World Health Organization steps up action against substandard and counterfeit medicines
Asian and African Countries Move to improve the quality of their medicines
Geneva, 11 November 2003 - The World Health Organization (WHO) will launch an action plan against substandard and counterfeit medicines with six countries from the Greater Mekong sub-region this week. The plan follows similar initiatives begun in Africa and will continue to expand in response to countries’ increasing call for assistance to improve the quality of their medicines.
Counterfeit and substandard medicines are frequently detected in Cambodia, China, the Lao People’s Democratic Republic, Myanmar, Thailand and Viet Nam and the problem seems to be increasing. Products most commonly counterfeited in this region include antibiotics and those used in the treatment of tuberculosis, malaria and HIV/AIDS. The use of poor quality or counterfeit medicines has little or no therapeutic effect and in poor settings often leads to death.
“Combating low quality or illegal medicines is now more important than ever. Expanding access to safe, effective treatment for AIDS and other illnesses is no longer an option, it is an imperative," says Dr LEE Jong-wook, WHO Director-General.
At a meeting from 11-13 November 2003 in Hanoi, Viet Nam, WHO and the six countries will kick-start joint activities to combat counterfeiting of medicines in the region, to promote advocacy activities directed at key decision-makers, health professionals and the general public and to strengthen inspection and post-marketing surveillance. Substandard medicines are thought to account for 8.5% of medicines on the market in Thailand. Eight per cent of randomly collected samples in Viet Nam and 16% in Myanmar failed laboratory testing for quality assessment. From these batches, Rifampicin (used to treat tuberculosis) showed the highest failure rate at 26% followed by Cotrimoxazole (an antibiotic used mostly for children) at 24%.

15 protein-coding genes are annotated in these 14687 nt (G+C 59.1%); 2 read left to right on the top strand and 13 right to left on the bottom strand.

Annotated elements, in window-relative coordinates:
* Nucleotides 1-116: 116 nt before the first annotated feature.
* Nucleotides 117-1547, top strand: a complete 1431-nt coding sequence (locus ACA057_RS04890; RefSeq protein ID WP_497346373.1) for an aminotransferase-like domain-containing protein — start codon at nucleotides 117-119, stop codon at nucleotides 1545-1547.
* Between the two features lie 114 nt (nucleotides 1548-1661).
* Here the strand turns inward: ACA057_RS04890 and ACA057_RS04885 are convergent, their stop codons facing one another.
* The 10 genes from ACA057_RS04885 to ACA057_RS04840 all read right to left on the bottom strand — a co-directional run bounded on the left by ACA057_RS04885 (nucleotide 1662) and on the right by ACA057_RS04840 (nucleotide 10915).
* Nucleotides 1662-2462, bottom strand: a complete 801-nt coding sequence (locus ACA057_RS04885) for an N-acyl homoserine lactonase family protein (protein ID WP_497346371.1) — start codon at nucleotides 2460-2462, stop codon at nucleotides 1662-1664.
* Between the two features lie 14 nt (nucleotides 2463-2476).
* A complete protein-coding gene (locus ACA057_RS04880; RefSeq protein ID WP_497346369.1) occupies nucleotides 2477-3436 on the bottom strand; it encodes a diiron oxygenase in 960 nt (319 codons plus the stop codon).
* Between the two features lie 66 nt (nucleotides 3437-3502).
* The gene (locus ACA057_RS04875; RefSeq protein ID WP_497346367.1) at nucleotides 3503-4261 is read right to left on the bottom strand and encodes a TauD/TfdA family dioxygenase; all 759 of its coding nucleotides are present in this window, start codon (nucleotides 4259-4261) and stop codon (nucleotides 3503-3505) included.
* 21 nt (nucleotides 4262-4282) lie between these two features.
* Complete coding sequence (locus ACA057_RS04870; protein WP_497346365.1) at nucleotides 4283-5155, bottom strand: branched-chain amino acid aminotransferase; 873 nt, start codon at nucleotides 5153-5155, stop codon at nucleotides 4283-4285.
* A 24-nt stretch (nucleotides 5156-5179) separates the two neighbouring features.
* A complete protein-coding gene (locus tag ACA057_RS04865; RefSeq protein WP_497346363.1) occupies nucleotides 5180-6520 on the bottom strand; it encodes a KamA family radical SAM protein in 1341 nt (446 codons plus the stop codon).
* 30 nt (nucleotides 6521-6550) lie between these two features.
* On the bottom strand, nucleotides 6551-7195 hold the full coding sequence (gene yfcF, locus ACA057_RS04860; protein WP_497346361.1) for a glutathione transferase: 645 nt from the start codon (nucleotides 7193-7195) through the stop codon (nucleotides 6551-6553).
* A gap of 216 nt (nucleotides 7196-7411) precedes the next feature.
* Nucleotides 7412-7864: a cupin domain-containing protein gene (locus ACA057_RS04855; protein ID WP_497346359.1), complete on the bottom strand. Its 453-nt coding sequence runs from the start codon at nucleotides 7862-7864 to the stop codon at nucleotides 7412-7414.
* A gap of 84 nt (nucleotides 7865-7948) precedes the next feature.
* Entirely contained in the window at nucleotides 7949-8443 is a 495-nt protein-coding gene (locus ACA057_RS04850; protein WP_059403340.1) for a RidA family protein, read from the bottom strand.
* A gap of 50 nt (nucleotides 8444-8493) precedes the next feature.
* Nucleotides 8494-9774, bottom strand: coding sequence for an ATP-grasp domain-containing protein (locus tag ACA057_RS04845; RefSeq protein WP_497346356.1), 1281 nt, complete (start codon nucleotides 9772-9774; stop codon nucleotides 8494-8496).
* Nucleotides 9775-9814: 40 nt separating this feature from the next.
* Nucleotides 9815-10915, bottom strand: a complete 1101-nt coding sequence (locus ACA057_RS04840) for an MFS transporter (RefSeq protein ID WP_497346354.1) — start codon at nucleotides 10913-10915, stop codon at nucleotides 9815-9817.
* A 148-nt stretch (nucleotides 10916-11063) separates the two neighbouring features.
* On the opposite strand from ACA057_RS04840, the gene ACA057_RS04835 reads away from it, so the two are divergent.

In 2001 it was estimated there were 2800 illegal medicine sellers in Cambodia and 1000 unregistered medicines on the market. In the Lao People’s Democratic Republic 2100 illegal drug sellers are said to exist.
With more complex combination medicines now being recommended for drug-resistant malaria, there is a strong possibility that more substandard and counterfeit medicines will enter the market in malaria-endemic countries. Even in terms of older, more traditional antimalarials, the quality of the medicines is often poor.
A recent WHO survey of the quality of antimalarials in seven African countries revealed that between 20% and 90% of the products failed quality testing. The antimalarials in question were chloroquine-based syrup and tablets, whose failure rate ranged from 23% to 38%; and sulphadoxine/pyrimethamine tablets, up to 90% of which were found to be below standard. The medicines were a mixture of locally produced and imported products.
Samples were submitted by Gabon, Ghana, Kenya, Mali, Mozambique, Sudan, and Zimbabwe.
The reason why many of the antimalarials tested were substandard seems to stem from pervasive poverty. Poorly equipped laboratories, under-funded regulatory authorities, poor handling and manufacturing practices mostly contributed to the results of the tests.
“Many tools exist to improve medicines’ quality control and supply systems,” explains Dr Vladimir Lepakhin, head of Health Technology and Pharmaceuticals at WHO. “The problem is one of resources. Most of the countries with the lowest quality pharmaceuticals are also the ones with the highest disease burden and the poorest economies”.
The findings of the report have provided a basis from which to address potential problems in the transition to the combination artesimin-based medicines for drug-resistant malaria and has given impetus to the fight against poor quality and counterfeit medicines in Africa. WHO is now running a series of training workshops in several African countries assisting manufacturers to upgrade their standards, and regulatory authorities (the national bodies meant to assure the quality and safety of medicines) to improve their practices in the screening and testing of local and imported products.